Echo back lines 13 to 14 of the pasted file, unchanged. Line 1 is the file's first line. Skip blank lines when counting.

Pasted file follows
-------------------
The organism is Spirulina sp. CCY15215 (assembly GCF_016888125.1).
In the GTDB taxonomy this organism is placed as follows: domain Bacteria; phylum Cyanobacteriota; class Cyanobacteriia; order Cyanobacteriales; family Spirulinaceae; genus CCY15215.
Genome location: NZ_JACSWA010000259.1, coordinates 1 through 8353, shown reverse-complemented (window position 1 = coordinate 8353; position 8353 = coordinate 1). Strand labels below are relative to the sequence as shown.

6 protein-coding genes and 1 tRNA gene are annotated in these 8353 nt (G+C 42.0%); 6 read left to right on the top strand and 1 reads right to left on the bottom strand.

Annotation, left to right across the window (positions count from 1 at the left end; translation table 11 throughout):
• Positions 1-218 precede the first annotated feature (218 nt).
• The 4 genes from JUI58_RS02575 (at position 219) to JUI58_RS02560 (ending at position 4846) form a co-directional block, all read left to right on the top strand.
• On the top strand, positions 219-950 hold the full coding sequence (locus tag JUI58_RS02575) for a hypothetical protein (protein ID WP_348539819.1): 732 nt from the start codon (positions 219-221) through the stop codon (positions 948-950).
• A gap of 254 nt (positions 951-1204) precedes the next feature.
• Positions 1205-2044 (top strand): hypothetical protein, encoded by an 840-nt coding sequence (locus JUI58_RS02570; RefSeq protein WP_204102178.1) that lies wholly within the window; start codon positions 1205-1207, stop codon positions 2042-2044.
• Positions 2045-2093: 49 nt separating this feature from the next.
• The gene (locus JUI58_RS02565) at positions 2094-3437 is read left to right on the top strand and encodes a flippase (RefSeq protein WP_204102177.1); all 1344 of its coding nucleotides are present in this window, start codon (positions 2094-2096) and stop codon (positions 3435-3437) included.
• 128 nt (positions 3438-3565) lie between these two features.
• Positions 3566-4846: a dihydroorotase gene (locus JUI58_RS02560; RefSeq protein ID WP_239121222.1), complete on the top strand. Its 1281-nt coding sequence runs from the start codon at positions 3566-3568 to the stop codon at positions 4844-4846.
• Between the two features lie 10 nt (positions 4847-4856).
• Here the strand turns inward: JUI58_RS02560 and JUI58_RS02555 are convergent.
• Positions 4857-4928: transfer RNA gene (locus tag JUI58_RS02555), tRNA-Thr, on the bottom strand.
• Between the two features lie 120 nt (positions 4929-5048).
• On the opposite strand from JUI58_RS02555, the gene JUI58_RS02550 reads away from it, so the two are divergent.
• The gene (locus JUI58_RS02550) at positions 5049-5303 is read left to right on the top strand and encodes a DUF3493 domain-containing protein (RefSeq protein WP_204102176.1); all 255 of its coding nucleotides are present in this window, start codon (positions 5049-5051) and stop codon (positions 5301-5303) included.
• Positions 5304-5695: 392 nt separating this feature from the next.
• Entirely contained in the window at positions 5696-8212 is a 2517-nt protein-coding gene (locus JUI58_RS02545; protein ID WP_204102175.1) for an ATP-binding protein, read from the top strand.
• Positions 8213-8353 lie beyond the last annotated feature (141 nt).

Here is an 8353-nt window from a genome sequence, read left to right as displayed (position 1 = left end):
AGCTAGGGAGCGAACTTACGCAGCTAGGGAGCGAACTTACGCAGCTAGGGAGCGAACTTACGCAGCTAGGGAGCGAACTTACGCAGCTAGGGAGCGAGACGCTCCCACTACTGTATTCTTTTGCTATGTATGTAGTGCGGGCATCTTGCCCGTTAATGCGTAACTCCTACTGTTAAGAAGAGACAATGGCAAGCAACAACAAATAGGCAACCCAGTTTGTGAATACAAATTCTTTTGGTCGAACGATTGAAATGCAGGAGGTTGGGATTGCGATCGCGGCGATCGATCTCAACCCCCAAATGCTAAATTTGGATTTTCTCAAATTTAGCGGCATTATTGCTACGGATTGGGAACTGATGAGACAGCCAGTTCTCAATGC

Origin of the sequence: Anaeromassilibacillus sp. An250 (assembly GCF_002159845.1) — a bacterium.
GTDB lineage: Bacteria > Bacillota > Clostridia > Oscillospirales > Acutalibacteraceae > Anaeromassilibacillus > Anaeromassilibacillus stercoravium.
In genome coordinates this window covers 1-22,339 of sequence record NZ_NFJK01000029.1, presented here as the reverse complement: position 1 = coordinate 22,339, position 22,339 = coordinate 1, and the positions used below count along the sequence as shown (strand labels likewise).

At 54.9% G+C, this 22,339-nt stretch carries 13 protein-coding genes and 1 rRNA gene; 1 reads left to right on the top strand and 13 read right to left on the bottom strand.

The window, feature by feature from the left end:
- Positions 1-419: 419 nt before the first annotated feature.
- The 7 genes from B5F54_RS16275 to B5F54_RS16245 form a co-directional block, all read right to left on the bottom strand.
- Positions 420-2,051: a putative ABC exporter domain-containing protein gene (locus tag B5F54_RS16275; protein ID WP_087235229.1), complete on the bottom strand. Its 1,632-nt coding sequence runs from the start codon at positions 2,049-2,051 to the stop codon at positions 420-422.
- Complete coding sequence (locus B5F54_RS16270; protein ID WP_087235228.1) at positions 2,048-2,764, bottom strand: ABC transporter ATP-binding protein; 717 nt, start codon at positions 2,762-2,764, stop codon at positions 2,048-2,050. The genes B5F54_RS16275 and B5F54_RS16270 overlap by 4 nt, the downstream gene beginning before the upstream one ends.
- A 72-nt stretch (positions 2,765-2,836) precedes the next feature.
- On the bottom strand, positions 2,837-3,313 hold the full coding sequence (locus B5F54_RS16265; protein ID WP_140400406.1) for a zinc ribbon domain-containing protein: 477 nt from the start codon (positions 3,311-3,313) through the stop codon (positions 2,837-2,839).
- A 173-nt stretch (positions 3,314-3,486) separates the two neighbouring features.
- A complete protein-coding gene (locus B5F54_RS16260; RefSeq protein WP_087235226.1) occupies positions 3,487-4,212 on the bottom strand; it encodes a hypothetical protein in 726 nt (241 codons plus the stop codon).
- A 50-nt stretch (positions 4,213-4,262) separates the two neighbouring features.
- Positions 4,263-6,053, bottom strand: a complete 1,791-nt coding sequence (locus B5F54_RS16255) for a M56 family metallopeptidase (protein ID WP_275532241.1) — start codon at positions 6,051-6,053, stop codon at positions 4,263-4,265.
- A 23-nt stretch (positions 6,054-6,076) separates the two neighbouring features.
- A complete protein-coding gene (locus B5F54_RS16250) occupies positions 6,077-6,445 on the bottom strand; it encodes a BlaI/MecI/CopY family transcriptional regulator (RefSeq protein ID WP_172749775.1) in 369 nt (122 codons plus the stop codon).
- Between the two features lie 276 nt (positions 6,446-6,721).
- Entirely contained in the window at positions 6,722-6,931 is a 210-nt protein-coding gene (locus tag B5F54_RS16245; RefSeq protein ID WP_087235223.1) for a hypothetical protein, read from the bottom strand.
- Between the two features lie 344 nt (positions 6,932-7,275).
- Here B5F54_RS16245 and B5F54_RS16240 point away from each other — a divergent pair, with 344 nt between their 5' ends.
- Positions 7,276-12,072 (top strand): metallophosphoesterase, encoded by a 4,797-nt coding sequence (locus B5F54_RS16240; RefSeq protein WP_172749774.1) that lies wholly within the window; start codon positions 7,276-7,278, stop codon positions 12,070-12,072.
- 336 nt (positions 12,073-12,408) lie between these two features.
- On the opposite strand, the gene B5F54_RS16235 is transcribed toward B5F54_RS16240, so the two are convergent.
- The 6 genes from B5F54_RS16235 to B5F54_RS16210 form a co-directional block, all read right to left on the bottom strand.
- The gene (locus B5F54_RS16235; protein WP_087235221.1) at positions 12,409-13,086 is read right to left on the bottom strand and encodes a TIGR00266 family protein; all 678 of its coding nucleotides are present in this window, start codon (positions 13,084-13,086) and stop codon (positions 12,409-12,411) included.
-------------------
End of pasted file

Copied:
• 128 nt (positions 3438-3565) lie between these two features.
• Positions 3566-4846: a dihydroorotase gene (locus JUI58_RS02560; RefSeq protein ID WP_239121222.1), complete on the top strand. Its 1281-nt coding sequence runs from the start codon at positions 3566-3568 to the stop codon at positions 4844-4846.